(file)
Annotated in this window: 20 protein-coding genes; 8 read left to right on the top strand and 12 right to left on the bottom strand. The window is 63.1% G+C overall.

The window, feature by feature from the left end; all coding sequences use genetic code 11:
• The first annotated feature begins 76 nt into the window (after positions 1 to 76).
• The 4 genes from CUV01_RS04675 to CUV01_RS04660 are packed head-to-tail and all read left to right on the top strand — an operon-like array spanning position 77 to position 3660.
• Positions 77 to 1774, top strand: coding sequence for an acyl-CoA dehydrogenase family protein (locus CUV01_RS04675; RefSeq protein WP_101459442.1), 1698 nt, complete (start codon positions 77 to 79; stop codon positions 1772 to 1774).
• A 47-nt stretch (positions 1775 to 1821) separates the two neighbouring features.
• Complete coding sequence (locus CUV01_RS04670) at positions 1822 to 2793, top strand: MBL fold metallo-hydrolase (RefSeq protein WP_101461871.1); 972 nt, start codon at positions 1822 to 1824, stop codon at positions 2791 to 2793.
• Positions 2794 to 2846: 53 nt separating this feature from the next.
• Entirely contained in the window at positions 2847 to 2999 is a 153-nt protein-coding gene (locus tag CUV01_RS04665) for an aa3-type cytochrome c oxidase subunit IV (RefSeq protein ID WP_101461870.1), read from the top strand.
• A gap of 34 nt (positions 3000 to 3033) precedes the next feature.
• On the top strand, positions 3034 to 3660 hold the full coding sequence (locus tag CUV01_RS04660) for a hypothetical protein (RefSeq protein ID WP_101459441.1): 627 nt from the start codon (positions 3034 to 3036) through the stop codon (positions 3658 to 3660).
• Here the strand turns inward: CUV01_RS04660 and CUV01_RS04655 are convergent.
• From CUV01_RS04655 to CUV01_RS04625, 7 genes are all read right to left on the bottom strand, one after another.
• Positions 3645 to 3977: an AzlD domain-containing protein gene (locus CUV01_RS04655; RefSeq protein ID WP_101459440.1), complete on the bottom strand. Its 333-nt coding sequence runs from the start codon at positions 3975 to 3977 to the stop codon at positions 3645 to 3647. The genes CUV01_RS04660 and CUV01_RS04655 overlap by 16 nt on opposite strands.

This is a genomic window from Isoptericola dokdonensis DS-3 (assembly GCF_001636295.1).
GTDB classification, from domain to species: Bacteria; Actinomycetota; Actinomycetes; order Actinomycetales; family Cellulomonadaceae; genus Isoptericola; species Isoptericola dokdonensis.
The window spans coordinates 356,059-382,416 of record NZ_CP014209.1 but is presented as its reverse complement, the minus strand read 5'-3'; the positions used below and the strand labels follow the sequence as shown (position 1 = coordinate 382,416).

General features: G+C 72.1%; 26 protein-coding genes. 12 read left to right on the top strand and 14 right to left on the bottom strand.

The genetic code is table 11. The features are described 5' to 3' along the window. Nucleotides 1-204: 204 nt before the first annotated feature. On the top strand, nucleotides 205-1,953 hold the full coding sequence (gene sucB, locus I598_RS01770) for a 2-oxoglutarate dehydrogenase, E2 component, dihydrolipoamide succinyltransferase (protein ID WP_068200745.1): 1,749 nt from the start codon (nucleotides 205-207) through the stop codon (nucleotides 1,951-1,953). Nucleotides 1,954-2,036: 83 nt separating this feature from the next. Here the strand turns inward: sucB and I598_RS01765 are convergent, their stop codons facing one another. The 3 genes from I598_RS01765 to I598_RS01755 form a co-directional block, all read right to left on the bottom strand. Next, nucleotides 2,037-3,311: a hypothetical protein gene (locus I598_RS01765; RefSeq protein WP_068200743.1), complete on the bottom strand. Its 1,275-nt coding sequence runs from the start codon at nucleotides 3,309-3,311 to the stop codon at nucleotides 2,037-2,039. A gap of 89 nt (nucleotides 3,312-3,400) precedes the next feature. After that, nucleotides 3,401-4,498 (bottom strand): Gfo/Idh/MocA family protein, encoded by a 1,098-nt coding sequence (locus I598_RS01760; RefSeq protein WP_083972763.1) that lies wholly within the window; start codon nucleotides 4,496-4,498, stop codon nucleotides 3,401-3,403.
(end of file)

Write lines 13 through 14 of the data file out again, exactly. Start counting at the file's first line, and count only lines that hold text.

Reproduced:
• From CUV01_RS04655 to CUV01_RS04625, 7 genes are all read right to left on the bottom strand, one after another.
• Positions 3645 to 3977: an AzlD domain-containing protein gene (locus CUV01_RS04655; RefSeq protein ID WP_101459440.1), complete on the bottom strand. Its 333-nt coding sequence runs from the start codon at positions 3975 to 3977 to the stop codon at positions 3645 to 3647. The genes CUV01_RS04660 and CUV01_RS04655 overlap by 16 nt on opposite strands.